Blanchard, Helene C; Taha, Ameer Y; Rapoport, Stanley I et al. (2015) Low-dose aspirin (acetylsalicylate) prevents increases in brain PGE2, 15-epi-lipoxin A4 and 8-isoprostane concentrations in 9 month-old HIV-1 transgenic rats, a model for HIV-1 associated neurocognitive disorders. Prostaglandins Leukot Essent Fatty Acids 96:25-30
Blanchard, Helene; Chang, Lisa; Rezvani, Amir H et al. (2015) Brain Arachidonic Acid Incorporation and Turnover are not Altered in the Flinders Sensitive Line Rat Model of Human Depression. Neurochem Res 40:2293-303
Yuan, Zhi-Xin; Rapoport, Stanley I (2015) Transient postnatal fluoxetine decreases brain concentrations of 20-HETE and 15-epi-LXA4, arachidonic acid metabolites in adult mice. Prostaglandins Leukot Essent Fatty Acids 101:9-14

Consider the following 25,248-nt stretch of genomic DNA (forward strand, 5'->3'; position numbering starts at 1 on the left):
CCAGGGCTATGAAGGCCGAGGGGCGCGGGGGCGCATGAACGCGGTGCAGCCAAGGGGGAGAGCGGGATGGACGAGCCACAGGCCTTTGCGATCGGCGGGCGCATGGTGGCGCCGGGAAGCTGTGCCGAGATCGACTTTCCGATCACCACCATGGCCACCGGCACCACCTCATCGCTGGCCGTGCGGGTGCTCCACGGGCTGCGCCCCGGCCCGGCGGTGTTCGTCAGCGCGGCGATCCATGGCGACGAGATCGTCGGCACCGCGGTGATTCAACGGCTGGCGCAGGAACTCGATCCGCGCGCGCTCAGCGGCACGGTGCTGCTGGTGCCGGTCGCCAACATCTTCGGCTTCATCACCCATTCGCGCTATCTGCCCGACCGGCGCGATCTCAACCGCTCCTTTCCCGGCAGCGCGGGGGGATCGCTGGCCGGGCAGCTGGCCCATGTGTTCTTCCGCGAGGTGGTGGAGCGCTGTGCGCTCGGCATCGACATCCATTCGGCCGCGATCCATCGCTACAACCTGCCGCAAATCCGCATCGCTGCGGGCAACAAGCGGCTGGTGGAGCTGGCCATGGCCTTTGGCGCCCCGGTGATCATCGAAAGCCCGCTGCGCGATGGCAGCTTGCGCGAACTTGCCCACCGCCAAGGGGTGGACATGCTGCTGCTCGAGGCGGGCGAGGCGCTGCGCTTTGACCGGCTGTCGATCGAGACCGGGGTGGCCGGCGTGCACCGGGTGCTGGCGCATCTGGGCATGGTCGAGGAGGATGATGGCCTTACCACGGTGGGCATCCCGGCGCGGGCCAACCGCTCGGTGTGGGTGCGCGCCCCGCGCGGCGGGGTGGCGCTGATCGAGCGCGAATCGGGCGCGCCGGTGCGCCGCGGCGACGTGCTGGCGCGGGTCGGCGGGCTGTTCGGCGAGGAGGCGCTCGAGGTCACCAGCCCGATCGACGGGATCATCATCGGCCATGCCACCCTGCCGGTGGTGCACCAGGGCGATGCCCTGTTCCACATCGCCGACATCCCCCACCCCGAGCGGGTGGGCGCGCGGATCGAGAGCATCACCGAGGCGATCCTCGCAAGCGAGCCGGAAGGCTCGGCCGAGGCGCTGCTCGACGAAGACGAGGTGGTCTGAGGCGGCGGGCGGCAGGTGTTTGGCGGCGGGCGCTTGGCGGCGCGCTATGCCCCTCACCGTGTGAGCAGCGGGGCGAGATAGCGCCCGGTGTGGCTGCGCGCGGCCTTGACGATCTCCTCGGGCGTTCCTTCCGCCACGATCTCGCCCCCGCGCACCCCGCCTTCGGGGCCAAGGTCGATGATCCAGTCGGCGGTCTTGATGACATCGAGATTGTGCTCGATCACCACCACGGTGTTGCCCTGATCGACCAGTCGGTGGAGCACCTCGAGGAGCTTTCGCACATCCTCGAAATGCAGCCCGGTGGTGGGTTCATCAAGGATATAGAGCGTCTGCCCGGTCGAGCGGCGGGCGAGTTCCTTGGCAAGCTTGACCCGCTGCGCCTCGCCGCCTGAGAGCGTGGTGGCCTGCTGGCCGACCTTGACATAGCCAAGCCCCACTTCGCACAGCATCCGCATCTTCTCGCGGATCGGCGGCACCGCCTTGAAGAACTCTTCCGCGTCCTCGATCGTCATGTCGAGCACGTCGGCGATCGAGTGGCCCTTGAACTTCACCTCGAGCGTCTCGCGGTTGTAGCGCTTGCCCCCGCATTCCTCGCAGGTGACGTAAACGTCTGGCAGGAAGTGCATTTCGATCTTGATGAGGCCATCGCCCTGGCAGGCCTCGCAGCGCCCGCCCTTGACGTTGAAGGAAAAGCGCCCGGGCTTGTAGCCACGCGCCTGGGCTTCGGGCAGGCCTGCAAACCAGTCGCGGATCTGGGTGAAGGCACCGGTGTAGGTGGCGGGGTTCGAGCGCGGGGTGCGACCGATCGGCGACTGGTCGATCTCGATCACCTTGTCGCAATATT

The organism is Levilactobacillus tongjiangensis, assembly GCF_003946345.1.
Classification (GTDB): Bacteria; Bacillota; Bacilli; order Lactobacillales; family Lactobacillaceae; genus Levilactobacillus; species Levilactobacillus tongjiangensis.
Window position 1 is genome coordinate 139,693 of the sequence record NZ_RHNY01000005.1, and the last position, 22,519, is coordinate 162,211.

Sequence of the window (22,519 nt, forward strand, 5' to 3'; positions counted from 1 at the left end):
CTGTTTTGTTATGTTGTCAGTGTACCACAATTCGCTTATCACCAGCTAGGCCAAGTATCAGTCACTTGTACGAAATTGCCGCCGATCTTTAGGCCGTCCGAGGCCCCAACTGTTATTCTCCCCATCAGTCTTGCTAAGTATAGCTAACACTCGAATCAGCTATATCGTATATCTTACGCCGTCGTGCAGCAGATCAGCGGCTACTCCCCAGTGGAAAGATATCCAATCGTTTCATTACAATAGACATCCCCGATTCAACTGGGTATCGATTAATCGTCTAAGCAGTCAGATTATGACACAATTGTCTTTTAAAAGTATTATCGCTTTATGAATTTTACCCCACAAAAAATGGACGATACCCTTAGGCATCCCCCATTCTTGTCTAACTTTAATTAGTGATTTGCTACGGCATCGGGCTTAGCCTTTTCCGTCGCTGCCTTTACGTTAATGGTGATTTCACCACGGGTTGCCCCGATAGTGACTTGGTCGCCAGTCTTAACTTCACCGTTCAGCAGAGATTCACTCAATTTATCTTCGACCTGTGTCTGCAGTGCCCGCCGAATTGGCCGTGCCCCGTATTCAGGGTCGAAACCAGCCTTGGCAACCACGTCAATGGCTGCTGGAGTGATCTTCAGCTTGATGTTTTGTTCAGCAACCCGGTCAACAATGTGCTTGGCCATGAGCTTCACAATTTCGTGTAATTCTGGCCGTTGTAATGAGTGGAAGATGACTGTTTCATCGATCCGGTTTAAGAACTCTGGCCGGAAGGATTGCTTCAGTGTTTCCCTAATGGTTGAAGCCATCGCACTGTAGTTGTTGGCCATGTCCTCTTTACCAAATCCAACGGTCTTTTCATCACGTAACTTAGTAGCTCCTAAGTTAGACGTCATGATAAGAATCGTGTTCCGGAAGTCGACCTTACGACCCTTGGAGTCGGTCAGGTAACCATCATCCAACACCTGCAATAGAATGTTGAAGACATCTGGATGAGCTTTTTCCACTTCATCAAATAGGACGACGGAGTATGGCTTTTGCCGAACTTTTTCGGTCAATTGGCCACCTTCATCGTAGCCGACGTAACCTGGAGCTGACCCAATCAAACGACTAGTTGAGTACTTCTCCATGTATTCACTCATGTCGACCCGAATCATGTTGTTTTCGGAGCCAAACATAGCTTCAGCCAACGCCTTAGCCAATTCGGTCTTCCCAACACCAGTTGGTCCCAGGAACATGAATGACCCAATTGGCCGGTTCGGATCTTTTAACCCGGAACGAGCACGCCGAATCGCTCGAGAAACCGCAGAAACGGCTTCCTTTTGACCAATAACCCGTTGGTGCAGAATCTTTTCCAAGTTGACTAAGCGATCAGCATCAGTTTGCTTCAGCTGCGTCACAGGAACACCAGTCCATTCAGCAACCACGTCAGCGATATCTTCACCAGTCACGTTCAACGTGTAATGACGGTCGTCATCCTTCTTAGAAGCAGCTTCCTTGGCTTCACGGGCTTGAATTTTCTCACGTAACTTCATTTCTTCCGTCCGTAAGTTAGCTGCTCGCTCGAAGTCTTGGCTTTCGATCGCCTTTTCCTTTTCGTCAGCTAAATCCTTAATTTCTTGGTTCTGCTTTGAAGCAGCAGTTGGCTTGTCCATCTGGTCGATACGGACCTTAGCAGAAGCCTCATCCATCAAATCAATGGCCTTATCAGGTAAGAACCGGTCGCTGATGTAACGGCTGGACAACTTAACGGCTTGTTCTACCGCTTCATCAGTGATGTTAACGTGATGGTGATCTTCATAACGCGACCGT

Rapoport, Stanley I (2014) Lithium and the other mood stabilizers effective in bipolar disorder target the rat brain arachidonic acid cascade. ACS Chem Neurosci 5:459-67
Modi, Hiren R; Basselin, Mireille; Rapoport, Stanley I (2014) Valnoctamide, a non-teratogenic amide derivative of valproic acid, inhibits arachidonic acid activation in vitro by recombinant acyl-CoA synthetase-4. Bipolar Disord 16:875-80
Ramadan, Epolia; Blanchard, Helene; Cheon, Yewon et al. (2014) Transient postnatal fluoxetine leads to decreased brain arachidonic acid metabolism and cytochrome P450 4A in adult mice. Prostaglandins Leukot Essent Fatty Acids 90:191-7
Modi, Hiren R; Taha, Ameer Y; Kim, Hyung-Wook et al. (2013) Chronic clozapine reduces rat brain arachidonic acid metabolism by reducing plasma arachidonic acid availability. J Neurochem 124:376-87
Modi, Hiren R; Basselin, Mireille; Taha, Ameer Y et al. (2013) Propylisopropylacetic acid (PIA), a constitutional isomer of valproic acid, uncompetitively inhibits arachidonic acid acylation by rat acyl-CoA synthetase 4: a potential drug for bipolar disorder. Biochim Biophys Acta 1831:880-6
Ramadan, Epolia; Basselin, Mireille; Rao, Jagadeesh S et al. (2012) Lamotrigine blocks NMDA receptor-initiated arachidonic acid signalling in rat brain: implications for its efficacy in bipolar disorder. Int J Neuropsychopharmacol 15:931-43